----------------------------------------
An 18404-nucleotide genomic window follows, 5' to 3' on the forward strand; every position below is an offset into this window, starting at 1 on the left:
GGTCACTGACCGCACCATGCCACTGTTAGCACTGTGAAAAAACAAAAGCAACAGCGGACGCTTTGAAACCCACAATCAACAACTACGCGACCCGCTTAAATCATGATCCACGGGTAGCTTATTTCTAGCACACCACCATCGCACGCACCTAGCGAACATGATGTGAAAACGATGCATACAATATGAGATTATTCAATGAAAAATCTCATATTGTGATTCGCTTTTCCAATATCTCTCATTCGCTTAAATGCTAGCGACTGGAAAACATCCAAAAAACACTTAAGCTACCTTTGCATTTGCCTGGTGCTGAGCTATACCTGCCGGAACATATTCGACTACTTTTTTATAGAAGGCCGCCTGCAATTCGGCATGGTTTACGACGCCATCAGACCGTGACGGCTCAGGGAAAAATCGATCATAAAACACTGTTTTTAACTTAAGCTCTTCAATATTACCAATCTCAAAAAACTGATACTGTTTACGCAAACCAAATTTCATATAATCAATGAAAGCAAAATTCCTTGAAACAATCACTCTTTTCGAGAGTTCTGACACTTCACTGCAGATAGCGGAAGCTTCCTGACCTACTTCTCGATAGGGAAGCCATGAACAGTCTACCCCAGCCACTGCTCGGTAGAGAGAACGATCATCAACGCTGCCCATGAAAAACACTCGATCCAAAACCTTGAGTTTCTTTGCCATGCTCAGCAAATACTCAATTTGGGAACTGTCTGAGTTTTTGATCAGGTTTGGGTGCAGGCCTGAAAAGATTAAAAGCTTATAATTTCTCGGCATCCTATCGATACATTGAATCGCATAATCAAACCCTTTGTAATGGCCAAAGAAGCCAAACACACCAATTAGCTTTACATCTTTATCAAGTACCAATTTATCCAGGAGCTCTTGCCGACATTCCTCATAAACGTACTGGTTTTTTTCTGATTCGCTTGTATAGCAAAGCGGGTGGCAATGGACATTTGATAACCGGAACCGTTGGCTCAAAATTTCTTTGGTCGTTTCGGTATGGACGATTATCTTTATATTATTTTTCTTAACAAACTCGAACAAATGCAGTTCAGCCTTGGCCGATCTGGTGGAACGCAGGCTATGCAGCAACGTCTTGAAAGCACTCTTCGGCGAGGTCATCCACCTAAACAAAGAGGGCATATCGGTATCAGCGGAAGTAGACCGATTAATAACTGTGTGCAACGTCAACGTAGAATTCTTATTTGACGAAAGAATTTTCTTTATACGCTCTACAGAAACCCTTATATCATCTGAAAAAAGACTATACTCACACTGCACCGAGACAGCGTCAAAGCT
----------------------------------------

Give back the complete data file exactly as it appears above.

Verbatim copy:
An 18404-nucleotide genomic window follows, 5' to 3' on the forward strand; every position below is an offset into this window, starting at 1 on the left:
GGTCACTGACCGCACCATGCCACTGTTAGCACTGTGAAAAAACAAAAGCAACAGCGGACGCTTTGAAACCCACAATCAACAACTACGCGACCCGCTTAAATCATGATCCACGGGTAGCTTATTTCTAGCACACCACCATCGCACGCACCTAGCGAACATGATGTGAAAACGATGCATACAATATGAGATTATTCAATGAAAAATCTCATATTGTGATTCGCTTTTCCAATATCTCTCATTCGCTTAAATGCTAGCGACTGGAAAACATCCAAAAAACACTTAAGCTACCTTTGCATTTGCCTGGTGCTGAGCTATACCTGCCGGAACATATTCGACTACTTTTTTATAGAAGGCCGCCTGCAATTCGGCATGGTTTACGACGCCATCAGACCGTGACGGCTCAGGGAAAAATCGATCATAAAACACTGTTTTTAACTTAAGCTCTTCAATATTACCAATCTCAAAAAACTGATACTGTTTACGCAAACCAAATTTCATATAATCAATGAAAGCAAAATTCCTTGAAACAATCACTCTTTTCGAGAGTTCTGACACTTCACTGCAGATAGCGGAAGCTTCCTGACCTACTTCTCGATAGGGAAGCCATGAACAGTCTACCCCAGCCACTGCTCGGTAGAGAGAACGATCATCAACGCTGCCCATGAAAAACACTCGATCCAAAACCTTGAGTTTCTTTGCCATGCTCAGCAAATACTCAATTTGGGAACTGTCTGAGTTTTTGATCAGGTTTGGGTGCAGGCCTGAAAAGATTAAAAGCTTATAATTTCTCGGCATCCTATCGATACATTGAATCGCATAATCAAACCCTTTGTAATGGCCAAAGAAGCCAAACACACCAATTAGCTTTACATCTTTATCAAGTACCAATTTATCCAGGAGCTCTTGCCGACATTCCTCATAAACGTACTGGTTTTTTTCTGATTCGCTTGTATAGCAAAGCGGGTGGCAATGGACATTTGATAACCGGAACCGTTGGCTCAAAATTTCTTTGGTCGTTTCGGTATGGACGATTATCTTTATATTATTTTTCTTAACAAACTCGAACAAATGCAGTTCAGCCTTGGCCGATCTGGTGGAACGCAGGCTATGCAGCAACGTCTTGAAAGCACTCTTCGGCGAGGTCATCCACCTAAACAAAGAGGGCATATCGGTATCAGCGGAAGTAGACCGATTAATAACTGTGTGCAACGTCAACGTAGAATTCTTATTTGACGAAAGAATTTTCTTTATACGCTCTACAGAAACCCTTATATCATCTGAAAAAAGACTATACTCACACTGCACCGAGACAGCGTCAAAGCT